Last month, my daughter’s tenth grade math teacher told me that when students fail his tests, it’s his fault, not theirs. He takes it as a sign that he needs to figure out a different way of teaching the material.
You’d think that’s a no-brainer, but I think it’s the first time I’ve ever heard a teacher admit it was his duty to ensure that students learn the material. Too often, I hear that students are lazy, aren’t paying attention, need tutors, don’t do their homework, or that the curriculum is too broad and there aren’t enough resources.
He’s the best math teacher my daughter’s ever had. She thinks math is fun for the first time in a long time. Her teacher could have been featured in this article in The Atlantic Monthly, “What Makes a Great Teacher?”
While I don’t agree with everything in the article, it’s worth reading. I particularly liked this description of the qualities of a good teacher:
First, great teachers tended to set big goals for their students. They were also perpetually looking for ways to improve their effectiveness. For example, when Farr called up teachers who were making remarkable gains and asked to visit their classrooms, he noticed he’d get a similar response from all of them: “They’d say, ‘You’re welcome to come, but I have to warn you—I am in the middle of just blowing up my classroom structure and changing my reading workshop because I think it’s not working as well as it could.’ When you hear that over and over, and you don’t hear that from other teachers, you start to form a hypothesis.” Great teachers, he concluded, constantly reevaluate what they are doing.
Superstar teachers had four other tendencies in common: they avidly recruited students and their families into the process; they maintained focus, ensuring that everything they did contributed to student learning; they planned exhaustively and purposefully—for the next day or the year ahead—by working backward from the desired outcome; and they worked relentlessly, refusing to surrender to the combined menaces of poverty, bureaucracy, and budgetary shortfalls.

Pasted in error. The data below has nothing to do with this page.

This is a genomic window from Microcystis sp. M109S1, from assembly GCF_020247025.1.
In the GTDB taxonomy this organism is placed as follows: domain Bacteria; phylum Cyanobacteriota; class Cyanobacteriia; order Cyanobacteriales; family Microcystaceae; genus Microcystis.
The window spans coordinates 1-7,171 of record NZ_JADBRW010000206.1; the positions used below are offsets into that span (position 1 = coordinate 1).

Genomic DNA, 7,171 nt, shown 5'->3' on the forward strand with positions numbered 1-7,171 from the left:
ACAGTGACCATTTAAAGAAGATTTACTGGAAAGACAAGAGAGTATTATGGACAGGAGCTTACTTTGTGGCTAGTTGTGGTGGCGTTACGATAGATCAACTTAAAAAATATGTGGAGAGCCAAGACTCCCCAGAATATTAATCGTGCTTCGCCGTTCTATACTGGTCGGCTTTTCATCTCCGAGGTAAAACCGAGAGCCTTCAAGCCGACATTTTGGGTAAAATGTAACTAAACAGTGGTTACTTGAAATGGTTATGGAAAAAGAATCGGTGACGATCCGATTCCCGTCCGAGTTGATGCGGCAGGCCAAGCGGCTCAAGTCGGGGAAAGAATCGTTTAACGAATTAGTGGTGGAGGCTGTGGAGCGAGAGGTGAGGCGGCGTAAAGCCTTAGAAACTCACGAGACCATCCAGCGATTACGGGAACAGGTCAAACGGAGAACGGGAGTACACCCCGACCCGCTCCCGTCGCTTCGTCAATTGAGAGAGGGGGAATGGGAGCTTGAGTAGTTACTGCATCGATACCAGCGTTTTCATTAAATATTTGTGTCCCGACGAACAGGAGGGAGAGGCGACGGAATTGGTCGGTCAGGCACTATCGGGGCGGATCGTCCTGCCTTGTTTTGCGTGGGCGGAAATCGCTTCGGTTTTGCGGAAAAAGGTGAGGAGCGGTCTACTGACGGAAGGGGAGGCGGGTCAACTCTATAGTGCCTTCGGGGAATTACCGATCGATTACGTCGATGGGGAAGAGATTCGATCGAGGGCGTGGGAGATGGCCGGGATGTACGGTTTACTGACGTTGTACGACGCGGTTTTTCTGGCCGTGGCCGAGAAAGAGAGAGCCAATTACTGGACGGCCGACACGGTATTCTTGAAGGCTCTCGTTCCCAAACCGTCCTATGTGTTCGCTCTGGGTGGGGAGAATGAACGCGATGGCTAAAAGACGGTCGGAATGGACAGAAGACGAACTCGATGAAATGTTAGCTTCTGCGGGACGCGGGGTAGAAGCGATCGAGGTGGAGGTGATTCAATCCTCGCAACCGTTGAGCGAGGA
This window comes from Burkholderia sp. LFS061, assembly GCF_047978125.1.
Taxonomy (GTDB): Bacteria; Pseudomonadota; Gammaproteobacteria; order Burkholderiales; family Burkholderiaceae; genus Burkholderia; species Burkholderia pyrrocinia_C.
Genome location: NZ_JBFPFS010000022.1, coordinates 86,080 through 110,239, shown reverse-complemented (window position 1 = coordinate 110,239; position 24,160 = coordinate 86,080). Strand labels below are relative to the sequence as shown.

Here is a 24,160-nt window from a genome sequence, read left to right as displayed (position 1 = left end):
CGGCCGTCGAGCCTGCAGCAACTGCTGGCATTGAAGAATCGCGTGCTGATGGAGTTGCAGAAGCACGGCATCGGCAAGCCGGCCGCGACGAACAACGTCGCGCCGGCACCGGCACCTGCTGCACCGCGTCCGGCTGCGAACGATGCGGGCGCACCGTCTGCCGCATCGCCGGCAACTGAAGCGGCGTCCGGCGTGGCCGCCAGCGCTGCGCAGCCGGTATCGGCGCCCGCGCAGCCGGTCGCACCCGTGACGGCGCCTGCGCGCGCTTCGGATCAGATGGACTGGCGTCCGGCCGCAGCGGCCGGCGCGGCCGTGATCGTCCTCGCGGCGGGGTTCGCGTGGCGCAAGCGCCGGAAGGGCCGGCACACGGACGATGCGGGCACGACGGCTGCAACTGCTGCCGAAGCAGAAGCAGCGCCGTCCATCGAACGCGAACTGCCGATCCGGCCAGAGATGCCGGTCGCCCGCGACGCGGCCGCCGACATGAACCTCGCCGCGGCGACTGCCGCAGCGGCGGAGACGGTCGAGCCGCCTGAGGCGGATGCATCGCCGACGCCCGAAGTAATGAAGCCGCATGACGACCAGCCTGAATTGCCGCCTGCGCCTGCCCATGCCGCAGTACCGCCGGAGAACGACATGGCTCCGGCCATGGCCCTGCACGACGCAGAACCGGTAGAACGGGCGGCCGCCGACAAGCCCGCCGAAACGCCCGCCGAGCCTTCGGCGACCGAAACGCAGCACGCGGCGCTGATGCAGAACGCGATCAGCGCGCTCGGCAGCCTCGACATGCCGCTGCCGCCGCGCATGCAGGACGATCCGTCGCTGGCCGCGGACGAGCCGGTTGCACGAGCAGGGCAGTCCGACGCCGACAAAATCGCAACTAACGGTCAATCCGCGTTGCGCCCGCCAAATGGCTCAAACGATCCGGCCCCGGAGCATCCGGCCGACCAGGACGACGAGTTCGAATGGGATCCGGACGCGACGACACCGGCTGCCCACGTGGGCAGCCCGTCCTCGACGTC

5 thoughts on “What Makes a Great Teacher”
for me, that hard to come by charisma!
Ooh, I need to read that article, as the topic (what makes a great teacher) fascinates me & seems so crucial to ed. reform. I love the passage you pulled out–yes, yes, yes! Also, I think it makes a difference when teachers actually love what they do. They don’t have to love it every minute, but overall, it makes a huge difference when they are excited to come in with new ideas, new ways to solve problems–or even a repeat project that’s a proven student favorite year after year and just *works*.
Our 12 y.o. has an amazing lit. teacher this year whose weekly email before winter break included these lines: “As I drive into work every morning, listening to National Public Radio stories about failing schools and joblessness, I give thanks for where I am heading. You provide me with a clean, safe, supportive environment in which I can focus on exploring literature and history with students. I cannot think of a better way to earn a living…” And you know, it SHOWS. Her love for teaching infuses the discussions she facilitates in class; the interesting projects she assigns; and her approach to testing & HW. (She finds ways to engage & focus kids’ energy while she has them, rather than dumping hrs of HW and rote-memory test prep on them in a misguided attempt to make up for their not having absorbed anything in class.)
Thanks so much for bringing up this topic.
Check out “What Makes a Great Teacher? Really? Really.” I think it’s on a blog called “My life untranslated.” I found it next to your link when I Googled the Atlantic article.
My math teacher says that too! He also says that if his homework takes more than 20 minutes, you shouldn’t have to chug your way through it and that if you have a crazy day, you shouldn’t have your grade docked for it. He also says math isn’t natural. I almost cried and clapped when he said that.